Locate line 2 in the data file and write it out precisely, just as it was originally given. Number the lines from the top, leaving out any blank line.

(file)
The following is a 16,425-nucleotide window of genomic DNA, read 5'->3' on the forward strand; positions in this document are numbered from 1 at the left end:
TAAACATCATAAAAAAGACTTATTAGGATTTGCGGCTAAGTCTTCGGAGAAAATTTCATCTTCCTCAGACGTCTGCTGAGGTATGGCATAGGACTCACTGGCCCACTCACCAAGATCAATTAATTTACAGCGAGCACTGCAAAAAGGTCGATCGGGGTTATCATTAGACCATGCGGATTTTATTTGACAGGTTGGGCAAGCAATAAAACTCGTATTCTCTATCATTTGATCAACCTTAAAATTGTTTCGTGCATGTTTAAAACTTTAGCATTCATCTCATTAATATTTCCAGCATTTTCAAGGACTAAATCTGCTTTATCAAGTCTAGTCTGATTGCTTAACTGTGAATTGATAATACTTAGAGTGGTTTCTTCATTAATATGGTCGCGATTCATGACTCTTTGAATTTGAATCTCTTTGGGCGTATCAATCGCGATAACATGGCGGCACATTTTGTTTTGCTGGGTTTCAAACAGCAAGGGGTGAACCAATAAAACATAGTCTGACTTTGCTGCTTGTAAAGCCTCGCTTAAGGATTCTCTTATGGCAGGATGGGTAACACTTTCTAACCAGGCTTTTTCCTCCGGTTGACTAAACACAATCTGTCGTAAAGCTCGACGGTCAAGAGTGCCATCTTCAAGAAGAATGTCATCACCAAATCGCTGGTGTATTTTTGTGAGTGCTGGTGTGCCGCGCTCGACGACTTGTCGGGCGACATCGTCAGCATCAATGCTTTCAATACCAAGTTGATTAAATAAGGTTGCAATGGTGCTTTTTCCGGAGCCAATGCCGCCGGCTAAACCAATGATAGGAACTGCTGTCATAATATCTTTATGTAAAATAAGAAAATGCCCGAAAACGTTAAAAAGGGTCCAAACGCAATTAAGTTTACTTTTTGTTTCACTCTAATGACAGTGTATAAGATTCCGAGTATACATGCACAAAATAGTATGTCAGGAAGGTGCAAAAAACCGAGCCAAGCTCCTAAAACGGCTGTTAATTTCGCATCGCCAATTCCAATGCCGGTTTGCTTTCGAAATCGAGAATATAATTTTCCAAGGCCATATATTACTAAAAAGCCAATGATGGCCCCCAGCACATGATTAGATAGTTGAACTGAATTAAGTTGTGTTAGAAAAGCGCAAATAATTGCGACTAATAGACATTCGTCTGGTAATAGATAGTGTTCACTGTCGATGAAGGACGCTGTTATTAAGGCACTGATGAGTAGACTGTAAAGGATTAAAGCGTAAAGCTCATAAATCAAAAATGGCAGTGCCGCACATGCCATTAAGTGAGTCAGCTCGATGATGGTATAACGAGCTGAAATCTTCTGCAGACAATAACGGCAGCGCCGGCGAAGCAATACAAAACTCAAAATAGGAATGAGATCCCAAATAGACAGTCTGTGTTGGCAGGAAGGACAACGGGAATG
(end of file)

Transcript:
TAAACATCATAAAAAAGACTTATTAGGATTTGCGGCTAAGTCTTCGGAGAAAATTTCATCTTCCTCAGACGTCTGCTGAGGTATGGCATAGGACTCACTGGCCCACTCACCAAGATCAATTAATTTACAGCGAGCACTGCAAAAAGGTCGATCGGGGTTATCATTAGACCATGCGGATTTTATTTGACAGGTTGGGCAAGCAATAAAACTCGTATTCTCTATCATTTGATCAACCTTAAAATTGTTTCGTGCATGTTTAAAACTTTAGCATTCATCTCATTAATATTTCCAGCATTTTCAAGGACTAAATCTGCTTTATCAAGTCTAGTCTGATTGCTTAACTGTGAATTGATAATACTTAGAGTGGTTTCTTCATTAATATGGTCGCGATTCATGACTCTTTGAATTTGAATCTCTTTGGGCGTATCAATCGCGATAACATGGCGGCACATTTTGTTTTGCTGGGTTTCAAACAGCAAGGGGTGAACCAATAAAACATAGTCTGACTTTGCTGCTTGTAAAGCCTCGCTTAAGGATTCTCTTATGGCAGGATGGGTAACACTTTCTAACCAGGCTTTTTCCTCCGGTTGACTAAACACAATCTGTCGTAAAGCTCGACGGTCAAGAGTGCCATCTTCAAGAAGAATGTCATCACCAAATCGCTGGTGTATTTTTGTGAGTGCTGGTGTGCCGCGCTCGACGACTTGTCGGGCGACATCGTCAGCATCAATGCTTTCAATACCAAGTTGATTAAATAAGGTTGCAATGGTGCTTTTTCCGGAGCCAATGCCGCCGGCTAAACCAATGATAGGAACTGCTGTCATAATATCTTTATGTAAAATAAGAAAATGCCCGAAAACGTTAAAAAGGGTCCAAACGCAATTAAGTTTACTTTTTGTTTCACTCTAATGACAGTGTATAAGATTCCGAGTATACATGCACAAAATAGTATGTCAGGAAGGTGCAAAAAACCGAGCCAAGCTCCTAAAACGGCTGTTAATTTCGCATCGCCAATTCCAATGCCGGTTTGCTTTCGAAATCGAGAATATAATTTTCCAAGGCCATATATTACTAAAAAGCCAATGATGGCCCCCAGCACATGATTAGATAGTTGAACTGAATTAAGTTGTGTTAGAAAAGCGCAAATAATTGCGACTAATAGACATTCGTCTGGTAATAGATAGTGTTCACTGTCGATGAAGGACGCTGTTATTAAGGCACTGATGAGTAGACTGTAAAGGATTAAAGCGTAAAGCTCATAAATCAAAAATGGCAGTGCCGCACATGCCATTAAGTGAGTCAGCTCGATGATGGTATAACGAGCTGAAATCTTCTGCAGACAATAACGGCAGCGCCGGCGAAGCAATACAAAACTCAAAATAGGAATGAGATCCCAAATAGACAGTCTGTGTTGGCAGGAAGGACAACGGGAATG